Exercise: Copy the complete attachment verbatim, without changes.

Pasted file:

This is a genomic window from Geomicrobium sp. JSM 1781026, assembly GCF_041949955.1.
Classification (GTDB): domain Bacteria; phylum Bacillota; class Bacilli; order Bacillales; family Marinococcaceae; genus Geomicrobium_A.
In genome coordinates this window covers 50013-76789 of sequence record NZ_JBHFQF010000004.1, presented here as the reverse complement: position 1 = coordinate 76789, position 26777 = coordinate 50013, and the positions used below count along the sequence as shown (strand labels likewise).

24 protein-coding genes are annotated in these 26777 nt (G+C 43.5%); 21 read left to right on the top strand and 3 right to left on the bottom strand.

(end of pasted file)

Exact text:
This is a genomic window from Geomicrobium sp. JSM 1781026, assembly GCF_041949955.1.
Classification (GTDB): domain Bacteria; phylum Bacillota; class Bacilli; order Bacillales; family Marinococcaceae; genus Geomicrobium_A.
In genome coordinates this window covers 50013-76789 of sequence record NZ_JBHFQF010000004.1, presented here as the reverse complement: position 1 = coordinate 76789, position 26777 = coordinate 50013, and the positions used below count along the sequence as shown (strand labels likewise).

24 protein-coding genes are annotated in these 26777 nt (G+C 43.5%); 21 read left to right on the top strand and 3 right to left on the bottom strand.